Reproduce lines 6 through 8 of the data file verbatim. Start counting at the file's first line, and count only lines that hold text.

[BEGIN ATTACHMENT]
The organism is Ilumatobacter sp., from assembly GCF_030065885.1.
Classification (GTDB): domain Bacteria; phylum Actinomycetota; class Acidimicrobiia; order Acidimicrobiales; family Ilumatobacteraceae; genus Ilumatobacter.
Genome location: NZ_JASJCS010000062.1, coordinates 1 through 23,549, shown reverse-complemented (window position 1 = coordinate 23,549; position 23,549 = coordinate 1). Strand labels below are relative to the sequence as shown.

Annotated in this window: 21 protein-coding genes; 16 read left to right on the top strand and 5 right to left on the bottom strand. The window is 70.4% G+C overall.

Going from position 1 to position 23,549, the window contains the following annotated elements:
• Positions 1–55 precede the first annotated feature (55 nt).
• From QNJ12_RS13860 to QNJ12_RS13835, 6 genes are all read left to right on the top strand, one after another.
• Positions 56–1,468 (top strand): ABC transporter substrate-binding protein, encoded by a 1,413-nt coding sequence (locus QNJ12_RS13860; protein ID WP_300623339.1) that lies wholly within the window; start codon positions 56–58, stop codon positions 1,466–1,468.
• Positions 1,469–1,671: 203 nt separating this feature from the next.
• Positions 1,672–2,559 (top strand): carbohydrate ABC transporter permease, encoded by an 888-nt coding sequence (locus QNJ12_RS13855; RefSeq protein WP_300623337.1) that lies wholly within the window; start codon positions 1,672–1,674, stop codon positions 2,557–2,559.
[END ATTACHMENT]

• Positions 1–55 precede the first annotated feature (55 nt).
• From QNJ12_RS13860 to QNJ12_RS13835, 6 genes are all read left to right on the top strand, one after another.
• Positions 56–1,468 (top strand): ABC transporter substrate-binding protein, encoded by a 1,413-nt coding sequence (locus QNJ12_RS13860; protein ID WP_300623339.1) that lies wholly within the window; start codon positions 56–58, stop codon positions 1,466–1,468.